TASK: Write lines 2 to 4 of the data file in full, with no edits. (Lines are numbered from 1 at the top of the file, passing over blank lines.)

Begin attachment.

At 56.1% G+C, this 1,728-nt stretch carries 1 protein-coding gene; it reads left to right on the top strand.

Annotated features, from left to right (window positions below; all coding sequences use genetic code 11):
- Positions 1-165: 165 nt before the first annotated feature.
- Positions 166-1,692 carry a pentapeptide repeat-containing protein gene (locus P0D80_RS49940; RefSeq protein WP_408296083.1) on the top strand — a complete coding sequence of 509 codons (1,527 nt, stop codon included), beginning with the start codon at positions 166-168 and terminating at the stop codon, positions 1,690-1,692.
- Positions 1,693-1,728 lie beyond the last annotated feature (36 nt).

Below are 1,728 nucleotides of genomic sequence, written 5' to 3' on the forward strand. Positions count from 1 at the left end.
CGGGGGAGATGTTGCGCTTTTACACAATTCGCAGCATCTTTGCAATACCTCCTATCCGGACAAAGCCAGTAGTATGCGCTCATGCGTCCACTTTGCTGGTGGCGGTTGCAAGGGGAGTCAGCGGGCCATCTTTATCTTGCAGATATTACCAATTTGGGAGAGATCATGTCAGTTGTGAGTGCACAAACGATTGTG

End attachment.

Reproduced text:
Annotated features, from left to right (window positions below; all coding sequences use genetic code 11):
- Positions 1-165: 165 nt before the first annotated feature.
- Positions 166-1,692 carry a pentapeptide repeat-containing protein gene (locus P0D80_RS49940; RefSeq protein WP_408296083.1) on the top strand — a complete coding sequence of 509 codons (1,527 nt, stop codon included), beginning with the start codon at positions 166-168 and terminating at the stop codon, positions 1,690-1,692.